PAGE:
The study was conducted at the Neurobiological Studies Unit (VA Connecticut Healthcare System, West Haven, CT) with the approval of the Institutional Review Boards of Yale University School of Medicine and VA Connecticut Healthcare System and in accordance with the Helsinki Declaration of 1975. The study was a double-blind, placebo-controlled comparison of the effects of varying blood alcohol levels (BALs) in subjects with schizophrenia versus healthy control subjects. Subjects were recruited by advertisements and by word of mouth and were paid for their participation at $100 per test day.
Subjects were cautioned that the study (1) was not a treatment, (2) was not intended to improve schizophrenia symptoms, (3) carried the possible risk of symptoms worsening, relapse, and hospitalization, and (4) was not a sanction to use alcohol. Subjects were required to pass a questionnaire about the study risks and benefits. Collaterals were involved in the consent process, inclusion was contingent on the clinician's approval, and an ombudsperson (clinician) was appointed to serve subjects.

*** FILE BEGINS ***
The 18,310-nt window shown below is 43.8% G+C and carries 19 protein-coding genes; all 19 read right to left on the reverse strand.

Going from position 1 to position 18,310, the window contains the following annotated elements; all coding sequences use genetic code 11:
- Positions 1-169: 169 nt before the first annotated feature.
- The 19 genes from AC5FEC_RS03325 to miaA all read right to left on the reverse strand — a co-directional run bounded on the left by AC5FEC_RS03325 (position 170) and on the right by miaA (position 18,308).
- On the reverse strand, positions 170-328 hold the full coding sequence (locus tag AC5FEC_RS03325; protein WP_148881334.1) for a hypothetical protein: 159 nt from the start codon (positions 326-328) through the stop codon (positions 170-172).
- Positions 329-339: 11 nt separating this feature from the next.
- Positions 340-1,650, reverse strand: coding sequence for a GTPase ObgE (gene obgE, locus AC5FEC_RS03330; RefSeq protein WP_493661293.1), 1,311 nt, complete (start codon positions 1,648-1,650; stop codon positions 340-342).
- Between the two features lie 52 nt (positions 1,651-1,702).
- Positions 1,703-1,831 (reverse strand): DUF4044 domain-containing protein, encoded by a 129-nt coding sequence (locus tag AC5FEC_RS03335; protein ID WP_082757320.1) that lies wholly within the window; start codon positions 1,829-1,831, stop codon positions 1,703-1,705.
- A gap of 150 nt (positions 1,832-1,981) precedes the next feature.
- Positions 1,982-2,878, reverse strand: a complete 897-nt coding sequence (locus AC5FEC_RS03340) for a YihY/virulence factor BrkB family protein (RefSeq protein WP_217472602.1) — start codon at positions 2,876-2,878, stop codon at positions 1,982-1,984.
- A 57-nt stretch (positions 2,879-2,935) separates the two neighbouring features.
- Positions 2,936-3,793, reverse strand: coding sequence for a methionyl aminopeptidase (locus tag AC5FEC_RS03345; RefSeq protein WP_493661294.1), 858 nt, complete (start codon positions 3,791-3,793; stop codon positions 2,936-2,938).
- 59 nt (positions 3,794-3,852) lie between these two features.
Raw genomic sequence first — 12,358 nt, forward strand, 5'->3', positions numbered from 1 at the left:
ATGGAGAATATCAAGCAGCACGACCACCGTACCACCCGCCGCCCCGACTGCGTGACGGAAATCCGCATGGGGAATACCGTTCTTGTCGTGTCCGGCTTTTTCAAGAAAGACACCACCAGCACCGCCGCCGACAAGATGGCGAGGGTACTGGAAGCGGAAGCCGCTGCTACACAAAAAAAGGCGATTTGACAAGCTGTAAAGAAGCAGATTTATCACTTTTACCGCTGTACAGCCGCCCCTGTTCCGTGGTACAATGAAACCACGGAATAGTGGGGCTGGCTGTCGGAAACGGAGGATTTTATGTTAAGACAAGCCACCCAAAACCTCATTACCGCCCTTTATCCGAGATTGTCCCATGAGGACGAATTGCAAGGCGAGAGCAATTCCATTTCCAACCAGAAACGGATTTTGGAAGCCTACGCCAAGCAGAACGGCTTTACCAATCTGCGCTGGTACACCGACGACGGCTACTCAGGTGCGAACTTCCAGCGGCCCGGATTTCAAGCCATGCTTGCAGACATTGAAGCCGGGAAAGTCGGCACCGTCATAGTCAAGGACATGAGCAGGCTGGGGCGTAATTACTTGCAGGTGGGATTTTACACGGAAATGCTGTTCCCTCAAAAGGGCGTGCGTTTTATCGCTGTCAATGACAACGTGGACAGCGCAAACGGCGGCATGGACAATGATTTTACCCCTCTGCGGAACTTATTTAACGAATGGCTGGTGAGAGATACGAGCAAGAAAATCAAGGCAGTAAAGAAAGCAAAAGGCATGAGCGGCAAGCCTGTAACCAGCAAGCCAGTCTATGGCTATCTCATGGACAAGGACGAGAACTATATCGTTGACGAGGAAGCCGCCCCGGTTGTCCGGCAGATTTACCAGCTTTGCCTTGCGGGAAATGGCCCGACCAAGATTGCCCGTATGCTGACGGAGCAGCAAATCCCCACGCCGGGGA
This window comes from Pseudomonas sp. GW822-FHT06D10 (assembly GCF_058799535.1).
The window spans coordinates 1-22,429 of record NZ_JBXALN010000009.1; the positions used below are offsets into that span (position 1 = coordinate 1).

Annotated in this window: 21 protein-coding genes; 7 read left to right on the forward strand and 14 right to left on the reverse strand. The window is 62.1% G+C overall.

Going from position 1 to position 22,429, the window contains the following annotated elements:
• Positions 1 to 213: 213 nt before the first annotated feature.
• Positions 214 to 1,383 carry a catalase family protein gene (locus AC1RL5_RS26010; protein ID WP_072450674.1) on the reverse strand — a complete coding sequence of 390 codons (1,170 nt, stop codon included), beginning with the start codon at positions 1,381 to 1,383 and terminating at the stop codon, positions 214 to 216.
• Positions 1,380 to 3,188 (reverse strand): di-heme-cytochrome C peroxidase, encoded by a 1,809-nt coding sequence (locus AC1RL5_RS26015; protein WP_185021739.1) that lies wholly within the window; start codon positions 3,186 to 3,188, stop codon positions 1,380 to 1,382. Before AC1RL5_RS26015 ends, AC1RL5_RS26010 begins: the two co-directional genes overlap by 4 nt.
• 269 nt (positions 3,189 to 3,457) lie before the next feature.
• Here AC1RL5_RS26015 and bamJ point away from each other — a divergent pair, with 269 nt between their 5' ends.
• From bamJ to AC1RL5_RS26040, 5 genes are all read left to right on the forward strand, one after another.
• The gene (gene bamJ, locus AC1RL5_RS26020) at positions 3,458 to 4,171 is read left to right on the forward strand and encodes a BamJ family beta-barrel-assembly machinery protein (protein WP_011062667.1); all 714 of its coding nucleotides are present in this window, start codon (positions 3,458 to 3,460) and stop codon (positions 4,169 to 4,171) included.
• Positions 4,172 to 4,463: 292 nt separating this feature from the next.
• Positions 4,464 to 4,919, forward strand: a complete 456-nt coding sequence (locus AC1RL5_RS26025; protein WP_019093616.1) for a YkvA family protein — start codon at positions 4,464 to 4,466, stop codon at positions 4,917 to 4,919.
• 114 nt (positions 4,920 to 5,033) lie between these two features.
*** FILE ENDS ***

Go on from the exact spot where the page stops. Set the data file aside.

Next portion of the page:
Subjects and Screening
Stable, medication-adherent, schizophrenia, and schizoaffective disorder subjects 18–65 years without any previous AUD were compared to age, sex, and education-matched healthy control subjects. Subjects with a remitted AUD, were excluded out of concern that study participation might increase the risk of relapse. This study of subjects with schizophrenia but without an AUD was a prelude to studying subjects with an AUD. Patients deemed unstable, as defined by recent (3 months) or current hospitalization, or recent (3 months) homicidality, suicidality, or grave disability, were excluded. Subjects with a lifetime diagnosis of substance dependence, other than nicotine, and current treatment drugs that could interfere with alcohol effects (eg, benzodiazepines and anticonvulsants) were excluded from the study. Alcohol-naïve individuals were excluded for ethical reasons.